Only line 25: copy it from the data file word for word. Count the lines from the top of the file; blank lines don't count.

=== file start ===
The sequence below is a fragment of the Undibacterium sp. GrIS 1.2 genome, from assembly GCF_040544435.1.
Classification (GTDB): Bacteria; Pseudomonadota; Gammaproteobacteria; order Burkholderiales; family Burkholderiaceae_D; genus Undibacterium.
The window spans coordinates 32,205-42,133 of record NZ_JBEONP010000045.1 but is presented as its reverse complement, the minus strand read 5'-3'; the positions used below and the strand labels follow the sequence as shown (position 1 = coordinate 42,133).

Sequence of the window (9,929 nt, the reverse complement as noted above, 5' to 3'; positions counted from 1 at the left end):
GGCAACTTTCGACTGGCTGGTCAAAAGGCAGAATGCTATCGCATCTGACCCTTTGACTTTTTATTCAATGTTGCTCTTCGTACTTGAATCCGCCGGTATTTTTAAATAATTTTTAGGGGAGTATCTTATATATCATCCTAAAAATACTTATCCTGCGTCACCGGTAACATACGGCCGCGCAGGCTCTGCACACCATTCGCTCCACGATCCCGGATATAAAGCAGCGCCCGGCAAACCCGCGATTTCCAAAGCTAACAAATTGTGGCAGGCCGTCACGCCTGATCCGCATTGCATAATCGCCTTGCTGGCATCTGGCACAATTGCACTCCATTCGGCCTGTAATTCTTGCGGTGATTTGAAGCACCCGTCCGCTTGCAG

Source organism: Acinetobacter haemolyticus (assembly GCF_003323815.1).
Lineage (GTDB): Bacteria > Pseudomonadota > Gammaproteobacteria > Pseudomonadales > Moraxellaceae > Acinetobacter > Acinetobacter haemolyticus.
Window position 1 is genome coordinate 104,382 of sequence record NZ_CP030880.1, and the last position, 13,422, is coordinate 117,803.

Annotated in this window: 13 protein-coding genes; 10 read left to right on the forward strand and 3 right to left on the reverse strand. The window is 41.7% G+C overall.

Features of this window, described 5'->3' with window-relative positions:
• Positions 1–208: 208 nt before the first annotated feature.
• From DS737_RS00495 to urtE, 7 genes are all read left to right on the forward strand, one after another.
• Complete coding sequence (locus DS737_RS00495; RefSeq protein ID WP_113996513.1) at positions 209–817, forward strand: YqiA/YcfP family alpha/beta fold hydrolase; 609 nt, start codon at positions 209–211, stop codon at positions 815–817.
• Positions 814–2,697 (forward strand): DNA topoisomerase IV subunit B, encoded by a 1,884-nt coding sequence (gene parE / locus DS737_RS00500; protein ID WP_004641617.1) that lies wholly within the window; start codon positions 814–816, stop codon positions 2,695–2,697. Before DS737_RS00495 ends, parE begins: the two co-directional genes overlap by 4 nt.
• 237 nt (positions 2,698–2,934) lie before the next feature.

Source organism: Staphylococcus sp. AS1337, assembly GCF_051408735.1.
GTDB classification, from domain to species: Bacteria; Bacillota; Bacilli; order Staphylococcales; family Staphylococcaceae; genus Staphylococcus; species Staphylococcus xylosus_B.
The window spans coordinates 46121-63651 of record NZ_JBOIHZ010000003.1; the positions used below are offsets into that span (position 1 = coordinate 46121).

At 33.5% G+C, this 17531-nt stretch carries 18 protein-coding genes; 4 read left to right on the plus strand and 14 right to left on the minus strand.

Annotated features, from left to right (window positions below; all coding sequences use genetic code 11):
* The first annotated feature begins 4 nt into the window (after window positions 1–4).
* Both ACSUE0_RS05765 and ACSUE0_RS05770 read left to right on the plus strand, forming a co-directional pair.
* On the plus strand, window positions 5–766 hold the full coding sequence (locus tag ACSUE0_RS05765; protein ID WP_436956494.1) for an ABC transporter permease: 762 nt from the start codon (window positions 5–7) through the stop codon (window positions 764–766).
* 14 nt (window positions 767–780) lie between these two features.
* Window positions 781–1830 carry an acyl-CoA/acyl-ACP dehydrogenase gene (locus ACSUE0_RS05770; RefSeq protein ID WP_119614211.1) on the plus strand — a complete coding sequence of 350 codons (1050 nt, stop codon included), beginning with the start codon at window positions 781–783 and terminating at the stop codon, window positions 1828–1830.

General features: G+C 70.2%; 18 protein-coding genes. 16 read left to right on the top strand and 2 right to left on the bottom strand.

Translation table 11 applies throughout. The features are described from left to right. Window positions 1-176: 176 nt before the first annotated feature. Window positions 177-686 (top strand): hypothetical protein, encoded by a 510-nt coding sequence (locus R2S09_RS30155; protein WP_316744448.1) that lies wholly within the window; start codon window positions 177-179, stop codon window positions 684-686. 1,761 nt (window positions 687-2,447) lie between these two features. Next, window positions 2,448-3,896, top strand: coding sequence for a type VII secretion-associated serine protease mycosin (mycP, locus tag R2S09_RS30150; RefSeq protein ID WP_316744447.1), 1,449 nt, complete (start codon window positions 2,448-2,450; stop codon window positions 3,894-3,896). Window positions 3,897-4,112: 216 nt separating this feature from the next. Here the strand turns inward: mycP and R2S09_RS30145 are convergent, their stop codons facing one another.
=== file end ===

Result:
* Window positions 781–1830 carry an acyl-CoA/acyl-ACP dehydrogenase gene (locus ACSUE0_RS05770; RefSeq protein ID WP_119614211.1) on the plus strand — a complete coding sequence of 350 codons (1050 nt, stop codon included), beginning with the start codon at window positions 781–783 and terminating at the stop codon, window positions 1828–1830.